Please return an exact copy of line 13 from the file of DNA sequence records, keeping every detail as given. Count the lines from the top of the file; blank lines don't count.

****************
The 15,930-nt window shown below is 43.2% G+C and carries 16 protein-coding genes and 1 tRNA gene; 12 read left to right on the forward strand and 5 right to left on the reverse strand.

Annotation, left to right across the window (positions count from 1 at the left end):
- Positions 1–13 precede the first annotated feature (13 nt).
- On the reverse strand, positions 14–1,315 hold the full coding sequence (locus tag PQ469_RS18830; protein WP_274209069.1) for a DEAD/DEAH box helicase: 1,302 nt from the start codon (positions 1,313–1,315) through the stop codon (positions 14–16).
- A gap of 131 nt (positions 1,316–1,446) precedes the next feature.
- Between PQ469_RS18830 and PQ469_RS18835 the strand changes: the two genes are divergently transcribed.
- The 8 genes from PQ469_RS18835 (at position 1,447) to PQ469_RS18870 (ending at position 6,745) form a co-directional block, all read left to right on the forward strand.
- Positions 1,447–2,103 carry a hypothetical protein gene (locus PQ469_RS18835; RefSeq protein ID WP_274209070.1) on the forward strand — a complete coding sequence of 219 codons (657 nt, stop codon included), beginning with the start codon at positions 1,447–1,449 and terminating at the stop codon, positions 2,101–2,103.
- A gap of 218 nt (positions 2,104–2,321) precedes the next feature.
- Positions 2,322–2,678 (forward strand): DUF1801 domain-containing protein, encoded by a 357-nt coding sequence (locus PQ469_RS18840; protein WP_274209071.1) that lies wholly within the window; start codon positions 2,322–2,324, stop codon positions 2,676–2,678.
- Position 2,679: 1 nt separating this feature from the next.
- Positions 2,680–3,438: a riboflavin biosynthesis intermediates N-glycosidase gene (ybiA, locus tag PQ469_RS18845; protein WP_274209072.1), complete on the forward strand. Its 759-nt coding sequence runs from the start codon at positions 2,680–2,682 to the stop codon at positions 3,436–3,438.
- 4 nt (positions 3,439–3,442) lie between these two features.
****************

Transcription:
- 4 nt (positions 3,439–3,442) lie between these two features.